I can't wait for the next Cranford dvd to arrive.

extraordinary day

I've always wondered about the word extraordinary. I always thought if something was extra ordinary it was just more ordinary. But the dictionary tells me that it means exceptional. Either way, our day yesterday was extraordinary. It was in many ways just another ordinary day, but it was exceptional in that we were all three (Richard is out of town) content and happy the entire day. It was so pleasant.

In the evening I took the boys to a movie. Tuesdays are bargain days at the already bargain theater. For $7 I paid for each of our tickets, popcorn, a drink and two candy items. The highlight of the evening for me? The boys were both so engrossed in the movie I got to eat most of the popcorn and all of the candy by myself. Wonderful.
My friend Jaymie gave me a great tip regarding toddlers and movie theater seats. She suggested that you bring in the youngsters car seat and not only does it keep their chair from flipping up and folding them in half, but it gives them a good six inches of height that allows them a clear shot of the giant screen. While I got things settled with his seat, Eli fought a battle with another chair and with his knees touching his nose and his feet in the air he whimpered in frustration. When I put him in his carseat he giggled with delight. I think Cameron was even a little jealous.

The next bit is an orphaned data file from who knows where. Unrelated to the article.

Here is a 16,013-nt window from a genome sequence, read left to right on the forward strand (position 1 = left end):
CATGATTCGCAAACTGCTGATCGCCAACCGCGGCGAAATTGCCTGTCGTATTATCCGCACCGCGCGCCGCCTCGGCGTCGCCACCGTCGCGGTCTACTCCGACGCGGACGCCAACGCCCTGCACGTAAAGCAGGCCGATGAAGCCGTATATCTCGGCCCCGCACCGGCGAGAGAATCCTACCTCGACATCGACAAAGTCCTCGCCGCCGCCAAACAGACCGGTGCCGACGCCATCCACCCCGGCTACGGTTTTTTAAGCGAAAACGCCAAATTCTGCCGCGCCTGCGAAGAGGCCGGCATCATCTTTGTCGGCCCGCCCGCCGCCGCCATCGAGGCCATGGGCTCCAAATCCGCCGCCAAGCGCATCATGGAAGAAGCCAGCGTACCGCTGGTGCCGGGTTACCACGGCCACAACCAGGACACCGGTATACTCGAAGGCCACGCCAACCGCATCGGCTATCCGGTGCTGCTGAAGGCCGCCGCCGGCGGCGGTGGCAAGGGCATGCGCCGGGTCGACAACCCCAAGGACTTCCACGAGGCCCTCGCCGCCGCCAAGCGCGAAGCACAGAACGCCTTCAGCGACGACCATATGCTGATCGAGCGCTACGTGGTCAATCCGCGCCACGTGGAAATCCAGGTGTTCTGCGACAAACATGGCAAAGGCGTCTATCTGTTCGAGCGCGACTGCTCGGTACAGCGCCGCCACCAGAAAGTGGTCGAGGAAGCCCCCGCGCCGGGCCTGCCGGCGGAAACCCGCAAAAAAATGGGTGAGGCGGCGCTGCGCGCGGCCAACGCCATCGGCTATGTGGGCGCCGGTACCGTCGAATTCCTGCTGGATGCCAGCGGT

Before the movie started I placed a napkin on Eli's lap and put popcorn on top, expecting it to last 10 seconds. Much to my surprise he never finished the popcorn. He was so captivated by the movie he never took his eyes from the screen. Except for the time he asked for a drink and poured the Sprite all over himself. That was our only mishap but luckily he was enjoying himself so much he didn't mind being covered in carbonated beverage.
Cameron was equally enthralled but that didn't stop him from asking questions the entire movie. Richard says he gets that from me, but I'm hopeful it is just a phase. At first the people behind us laughed at his sweet curiosity. But by the end I think they were as anxious as I for him to sit quietly and just watch.